There’s no lack of demand for news, but the kind of buttoned-down traditional newspaper style is not the way that gets people most involved, especially not people under the age of 40. I think they like something that has a point of view, that isn’t scrupulously neutral. Deep down you know who the writer is going to vote for, you see people on CNN or MSNBC and you know who they’re going to vote for. There’s a pretense that you don’t, but it changes the way you read it. I say on the site, I’m an Obama voter, so hopefully people can judge our arguments on their own merit hopefully.

    Is this what you saw yourself doing when you graduated from UChicago?

    Not really– it’s been a long path. I started out with a very normal consulting job, economic consulting, which is really boring. So I quit that to go work for this baseball company and actually play poker. This was during 2004 when there was a poker bubble [and] you could almost call it. It was very easy: You could sit at your computer and press buttons or go to the casino, just drink beer and play one out of every ten hands, and make money.

    Now, the game has gotten a lot tougher, people are less willing to lose money by trying to prove they’re good at poker when they’re not; but for a while, that was providing some income and then the baseball stuff. Then I had this other flash of inspiration about a year and a half ago, because of the campaign and some of the personalities involved and it took off organically from there.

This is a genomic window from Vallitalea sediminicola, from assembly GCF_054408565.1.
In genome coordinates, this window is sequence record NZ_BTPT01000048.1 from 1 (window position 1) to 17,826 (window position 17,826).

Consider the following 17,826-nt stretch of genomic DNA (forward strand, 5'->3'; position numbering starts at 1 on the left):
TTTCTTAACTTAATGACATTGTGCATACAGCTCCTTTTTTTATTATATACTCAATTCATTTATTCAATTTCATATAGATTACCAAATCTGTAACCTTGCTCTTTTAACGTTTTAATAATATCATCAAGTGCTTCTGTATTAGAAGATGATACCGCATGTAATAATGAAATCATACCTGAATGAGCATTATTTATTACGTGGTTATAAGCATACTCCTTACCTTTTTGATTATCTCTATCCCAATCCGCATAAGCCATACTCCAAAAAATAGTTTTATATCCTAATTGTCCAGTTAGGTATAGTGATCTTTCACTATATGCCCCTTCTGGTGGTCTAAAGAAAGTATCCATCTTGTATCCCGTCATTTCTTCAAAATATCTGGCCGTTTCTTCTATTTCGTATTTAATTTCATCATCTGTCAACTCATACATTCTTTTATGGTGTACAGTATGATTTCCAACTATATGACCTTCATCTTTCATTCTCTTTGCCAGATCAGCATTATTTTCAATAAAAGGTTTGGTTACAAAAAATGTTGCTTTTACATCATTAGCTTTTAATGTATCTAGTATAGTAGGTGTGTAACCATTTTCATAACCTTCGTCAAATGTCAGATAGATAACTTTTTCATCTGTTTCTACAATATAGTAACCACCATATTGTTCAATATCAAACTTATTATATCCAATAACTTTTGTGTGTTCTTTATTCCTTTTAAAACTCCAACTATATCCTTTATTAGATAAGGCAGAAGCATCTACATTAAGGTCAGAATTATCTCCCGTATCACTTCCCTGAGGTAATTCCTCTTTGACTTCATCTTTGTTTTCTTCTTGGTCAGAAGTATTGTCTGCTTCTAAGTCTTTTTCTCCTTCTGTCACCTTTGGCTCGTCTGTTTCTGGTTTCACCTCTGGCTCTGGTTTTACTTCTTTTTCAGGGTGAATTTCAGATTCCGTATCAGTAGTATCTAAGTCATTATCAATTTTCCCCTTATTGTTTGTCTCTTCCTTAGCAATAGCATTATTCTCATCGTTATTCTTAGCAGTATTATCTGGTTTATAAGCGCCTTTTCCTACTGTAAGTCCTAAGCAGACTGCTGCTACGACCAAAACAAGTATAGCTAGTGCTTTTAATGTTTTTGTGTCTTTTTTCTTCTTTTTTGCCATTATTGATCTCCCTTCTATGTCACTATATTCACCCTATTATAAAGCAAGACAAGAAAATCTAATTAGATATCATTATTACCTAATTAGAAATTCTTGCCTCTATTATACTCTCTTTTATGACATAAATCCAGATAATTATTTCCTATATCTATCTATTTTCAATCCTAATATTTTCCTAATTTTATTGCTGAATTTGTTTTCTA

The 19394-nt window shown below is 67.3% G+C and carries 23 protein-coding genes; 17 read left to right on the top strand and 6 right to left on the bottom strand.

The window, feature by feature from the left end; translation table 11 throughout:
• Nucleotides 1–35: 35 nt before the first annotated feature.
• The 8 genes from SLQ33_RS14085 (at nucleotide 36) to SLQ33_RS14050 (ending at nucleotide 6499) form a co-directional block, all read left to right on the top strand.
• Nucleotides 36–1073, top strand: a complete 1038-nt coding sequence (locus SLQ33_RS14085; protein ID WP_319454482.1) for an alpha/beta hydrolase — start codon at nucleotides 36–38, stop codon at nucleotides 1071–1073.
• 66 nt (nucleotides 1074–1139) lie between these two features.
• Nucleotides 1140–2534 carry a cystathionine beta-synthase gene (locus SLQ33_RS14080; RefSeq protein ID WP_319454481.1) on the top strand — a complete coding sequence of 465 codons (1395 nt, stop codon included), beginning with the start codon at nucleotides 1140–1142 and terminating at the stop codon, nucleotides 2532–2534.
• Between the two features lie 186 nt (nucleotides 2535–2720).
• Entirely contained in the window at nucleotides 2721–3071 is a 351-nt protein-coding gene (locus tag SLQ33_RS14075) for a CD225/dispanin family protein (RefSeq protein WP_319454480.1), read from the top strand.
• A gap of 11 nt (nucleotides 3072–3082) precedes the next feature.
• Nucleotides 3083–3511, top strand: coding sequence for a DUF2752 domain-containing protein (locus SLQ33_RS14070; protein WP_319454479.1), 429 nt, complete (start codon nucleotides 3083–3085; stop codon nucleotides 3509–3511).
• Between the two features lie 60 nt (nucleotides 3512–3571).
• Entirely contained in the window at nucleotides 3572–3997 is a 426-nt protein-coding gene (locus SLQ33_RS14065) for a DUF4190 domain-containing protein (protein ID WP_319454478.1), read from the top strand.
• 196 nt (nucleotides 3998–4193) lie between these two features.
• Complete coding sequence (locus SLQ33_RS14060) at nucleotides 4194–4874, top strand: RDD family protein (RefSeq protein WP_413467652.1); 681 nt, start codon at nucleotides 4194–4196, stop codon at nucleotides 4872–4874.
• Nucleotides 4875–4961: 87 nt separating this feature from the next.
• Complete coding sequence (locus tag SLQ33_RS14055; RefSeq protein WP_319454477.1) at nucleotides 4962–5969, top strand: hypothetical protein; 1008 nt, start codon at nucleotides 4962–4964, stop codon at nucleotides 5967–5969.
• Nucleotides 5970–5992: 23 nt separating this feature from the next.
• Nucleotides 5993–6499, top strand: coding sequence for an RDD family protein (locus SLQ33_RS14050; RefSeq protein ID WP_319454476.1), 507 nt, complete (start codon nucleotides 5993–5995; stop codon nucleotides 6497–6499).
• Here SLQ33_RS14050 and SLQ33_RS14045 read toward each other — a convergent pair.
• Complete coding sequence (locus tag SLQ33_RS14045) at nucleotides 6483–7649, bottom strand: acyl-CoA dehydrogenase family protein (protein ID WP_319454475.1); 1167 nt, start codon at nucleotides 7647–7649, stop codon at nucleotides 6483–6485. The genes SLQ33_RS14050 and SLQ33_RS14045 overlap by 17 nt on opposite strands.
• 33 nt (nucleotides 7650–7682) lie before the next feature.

How do you feel when you get things wrong, in general, with any polls? Does it dishearten you or inspire you to create better algorithms?

    You have to know if you’re right or wrong for the right or wrong reasons. You can make right predictions for the wrong reasons. For example, if you had predicted at the beginning of the year that the Arizona Cardinals would be in the Superbowl, that would not make you a genius, that would make you an idiot. Even though it actually came to fruition, there was no rational reason to expect them to beat every other team in the NFC last year. You can sometimes make a good prediction and have it turn out wrong.

    We’re trying to explain human behavior, whether it’s how people will vote in the Oscars or how they’ll vote in the election or how baseball players will perform. Human beings are not predictable to do much of anything with 100 percent reliability. Whenever that’s the case, you’re going to have factors you can’t account for. We try to be honest: “Here’s what the probability is, here’s the chance we’re going to be wrong,” but you hope over time you have a better average of getting more right then you miss.

    If Barack Obama was on a baseball team, which team would he play for and what position would he play?

    I think he’d be the Tampa Bay Rays–they came up out of nowhere to be in the World Series, but what position…hmm…

    He’s a basketball player, so it’s a whole different vibe…

    I see him as a centerfielder. He’s fairly tall and he’s kind of a graceful athlete, I think he’d make a good centerfielder. I can’t imagine him being an infielder. I think he’d be a little bit awkward and kind of gawky, they tend to be shorter. But yeah, probably centerfield, I would think.